The departure of the Senate Foreign Relations Committee’s ranking Republican, Richard G. Lugar (Ind.), from Congress will cause a reshuffle of foreign policy leadership in the GOP Senate caucus and could thrust Sen. Bob Corker (Tenn.) into a prominent role.
With Lugar losing the May 8 primary to Indiana Treasurer Richard Mourdock, the position of top Republican on the powerful committee will come open. The three senators in line for that spot are Corker, James E. Risch (Idaho) and Marco Rubio (Fla.), in that order.
With the possibility that Republicans could retake the Senate in November, Lugar’s successor could become chairman. Either way, the new top Republican will fundamentally change the character of the panel.
The most likely choice to replace Lugar is Corker, a Tennessee businessman who, like Lugar, opposed intervention in Libya and opposes it in Syria. But Corker’s foreign policy stance is even more wary of the United States using its power abroad. He said that he doesn’t believe the Syrian revolution is about “democracy.”
But Corker’s ascension is not assured. The Republican committee members have the power to vote for whomever they want. In fact, after the 2010 election, there was an effort to vote Lugar out of the ranking member’s position, but he prevailed by a slim margin.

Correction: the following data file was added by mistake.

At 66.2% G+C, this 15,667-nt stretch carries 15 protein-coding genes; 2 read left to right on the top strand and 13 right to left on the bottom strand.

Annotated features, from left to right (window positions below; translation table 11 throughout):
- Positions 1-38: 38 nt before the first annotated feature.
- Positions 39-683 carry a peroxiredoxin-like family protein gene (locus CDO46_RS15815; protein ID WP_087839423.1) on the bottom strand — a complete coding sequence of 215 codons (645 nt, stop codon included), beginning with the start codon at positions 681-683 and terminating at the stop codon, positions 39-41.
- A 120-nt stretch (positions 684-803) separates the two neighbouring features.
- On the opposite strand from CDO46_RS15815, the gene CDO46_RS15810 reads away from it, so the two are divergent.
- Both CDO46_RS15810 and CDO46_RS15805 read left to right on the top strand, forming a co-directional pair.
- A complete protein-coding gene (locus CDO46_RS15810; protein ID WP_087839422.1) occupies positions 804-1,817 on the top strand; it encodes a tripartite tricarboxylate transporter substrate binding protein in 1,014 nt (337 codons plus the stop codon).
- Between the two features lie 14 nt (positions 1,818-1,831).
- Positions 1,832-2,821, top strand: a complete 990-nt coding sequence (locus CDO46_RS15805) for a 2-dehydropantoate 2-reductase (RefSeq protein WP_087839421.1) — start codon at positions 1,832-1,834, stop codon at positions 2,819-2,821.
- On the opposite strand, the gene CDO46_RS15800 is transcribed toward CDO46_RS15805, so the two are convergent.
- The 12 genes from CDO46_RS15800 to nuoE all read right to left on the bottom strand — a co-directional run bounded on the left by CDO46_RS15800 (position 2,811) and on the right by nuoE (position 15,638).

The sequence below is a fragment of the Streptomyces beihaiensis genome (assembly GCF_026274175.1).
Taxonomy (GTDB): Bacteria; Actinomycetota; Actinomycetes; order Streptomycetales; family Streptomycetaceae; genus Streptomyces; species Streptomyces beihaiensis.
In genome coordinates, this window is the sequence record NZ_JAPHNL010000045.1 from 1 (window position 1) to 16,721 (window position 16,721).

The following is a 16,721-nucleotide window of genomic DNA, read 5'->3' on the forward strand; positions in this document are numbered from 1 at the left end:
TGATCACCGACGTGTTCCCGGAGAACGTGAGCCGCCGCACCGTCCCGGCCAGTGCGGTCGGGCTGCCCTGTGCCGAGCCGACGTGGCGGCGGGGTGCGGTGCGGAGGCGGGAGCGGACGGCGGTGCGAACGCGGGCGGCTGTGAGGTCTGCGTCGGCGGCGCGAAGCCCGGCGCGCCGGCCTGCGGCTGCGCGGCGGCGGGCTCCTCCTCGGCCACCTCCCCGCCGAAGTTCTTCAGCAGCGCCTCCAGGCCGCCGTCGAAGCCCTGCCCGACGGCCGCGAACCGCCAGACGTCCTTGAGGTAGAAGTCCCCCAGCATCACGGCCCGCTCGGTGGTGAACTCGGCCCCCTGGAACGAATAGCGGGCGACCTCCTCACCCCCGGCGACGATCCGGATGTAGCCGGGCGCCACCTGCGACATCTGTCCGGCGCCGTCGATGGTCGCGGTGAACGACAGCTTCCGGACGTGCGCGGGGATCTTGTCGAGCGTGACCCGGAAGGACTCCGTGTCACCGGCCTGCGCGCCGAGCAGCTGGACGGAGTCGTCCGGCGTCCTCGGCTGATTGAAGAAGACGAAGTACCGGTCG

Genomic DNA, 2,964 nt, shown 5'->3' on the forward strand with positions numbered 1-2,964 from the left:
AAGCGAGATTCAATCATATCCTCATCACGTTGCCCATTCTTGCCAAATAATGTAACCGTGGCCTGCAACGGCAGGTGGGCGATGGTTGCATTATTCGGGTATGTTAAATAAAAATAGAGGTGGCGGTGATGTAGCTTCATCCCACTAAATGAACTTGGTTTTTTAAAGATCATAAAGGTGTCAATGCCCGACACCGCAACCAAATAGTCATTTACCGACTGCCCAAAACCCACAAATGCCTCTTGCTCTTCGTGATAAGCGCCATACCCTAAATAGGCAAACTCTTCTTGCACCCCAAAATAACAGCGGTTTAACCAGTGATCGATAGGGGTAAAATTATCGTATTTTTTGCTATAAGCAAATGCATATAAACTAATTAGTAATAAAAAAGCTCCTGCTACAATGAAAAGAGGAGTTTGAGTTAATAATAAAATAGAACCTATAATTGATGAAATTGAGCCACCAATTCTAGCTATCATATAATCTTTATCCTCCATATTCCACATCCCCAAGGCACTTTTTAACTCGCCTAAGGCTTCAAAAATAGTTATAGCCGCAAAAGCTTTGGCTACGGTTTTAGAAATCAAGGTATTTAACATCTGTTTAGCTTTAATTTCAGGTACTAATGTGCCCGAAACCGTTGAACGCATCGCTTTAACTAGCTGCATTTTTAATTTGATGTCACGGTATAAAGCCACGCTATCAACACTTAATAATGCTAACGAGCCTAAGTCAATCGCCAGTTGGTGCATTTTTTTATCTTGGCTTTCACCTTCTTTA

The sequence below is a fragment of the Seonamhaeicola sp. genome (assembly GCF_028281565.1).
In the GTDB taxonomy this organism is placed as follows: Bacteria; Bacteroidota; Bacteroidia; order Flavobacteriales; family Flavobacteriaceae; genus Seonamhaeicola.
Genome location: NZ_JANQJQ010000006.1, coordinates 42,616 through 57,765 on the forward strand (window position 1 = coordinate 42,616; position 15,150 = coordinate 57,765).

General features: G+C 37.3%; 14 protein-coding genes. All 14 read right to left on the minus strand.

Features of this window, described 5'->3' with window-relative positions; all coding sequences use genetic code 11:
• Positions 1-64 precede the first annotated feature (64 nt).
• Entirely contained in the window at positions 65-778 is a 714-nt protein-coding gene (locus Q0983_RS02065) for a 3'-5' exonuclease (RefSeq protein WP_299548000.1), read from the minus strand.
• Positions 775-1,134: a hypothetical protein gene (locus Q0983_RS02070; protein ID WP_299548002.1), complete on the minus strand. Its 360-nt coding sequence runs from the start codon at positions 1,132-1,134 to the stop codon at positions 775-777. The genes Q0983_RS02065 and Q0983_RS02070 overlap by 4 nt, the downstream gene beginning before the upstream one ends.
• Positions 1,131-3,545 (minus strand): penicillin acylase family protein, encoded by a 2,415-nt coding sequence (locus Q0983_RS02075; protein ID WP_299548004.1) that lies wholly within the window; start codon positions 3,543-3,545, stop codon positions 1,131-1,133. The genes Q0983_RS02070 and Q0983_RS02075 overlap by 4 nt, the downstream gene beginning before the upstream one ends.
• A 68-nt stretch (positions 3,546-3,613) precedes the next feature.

Rubio has laid out a foreign policy vision that tracks more closely with hawks such as Republican Sens. John McCain (Ariz.), Jon Kyl (Ariz.) and Lindsey O. Graham (S.C.). Rubio is seen as a rising party star on foreign policy, and the chairmanship would bolster his national security bona fides ahead of a possible 2016 presidential run.
Corker might not even want the job. He also could be in line to take over the top Republican spot on the banking committee, held by Richard C. Shelby (Ala.), who is barred from continuing in that role because of committee term limits.
Corker might prefer banking over Foreign Relations, and he can’t chair both. Risch also has several possibilities for chairmanships that could change the game on who moves up.
Blind Chinese activist Chen Guangcheng’s best friend in Congress, Rep. Christopher H. Smith (R-N.J.), told The Cable this week that the Obama administration has failed to stand up for Chen’s cause, the abuse of women under China’s one-child policy.
In an interview at the Capitol, Smith said he intends to hold a congressional hearing Tuesday on the Chen case to follow up on a May 3 hearing, which Chen phoned into. Smith has invited Assistant Secretary of State Kurt Campbell and State Department Counselor Harold Koh to the hearing, but they have not yet RSVPed.
“I don’t think they want the hearing, frankly. But we need to keep the focus on this,” Smith said.
If and when administration officials show up to testify before Smith’s Congressional-Executive Commission on China, Smith plans to press them on two things: the fight against forced abortion and forced sterilization that led to Chen’s initial imprisonment, and the plight of Chen’s friends and extended family members, who are being harassed by the Chinese government.
“The administration has hermetically sealed his message, the man and why he was in trouble, from this incident,” Smith said. “Have you heard anybody talk about that he was defending women from forced abortion? Hillary Clinton? Not a word. I Googled it.”
A State Department official, in defending Clinton this week, pointed to congressional testimony from April 2009, when she said, “When I was in China, I met with a group of women. Once again, I spoke out about the forced one-child policy. I share your horror and absolute rejection of such a policy. ”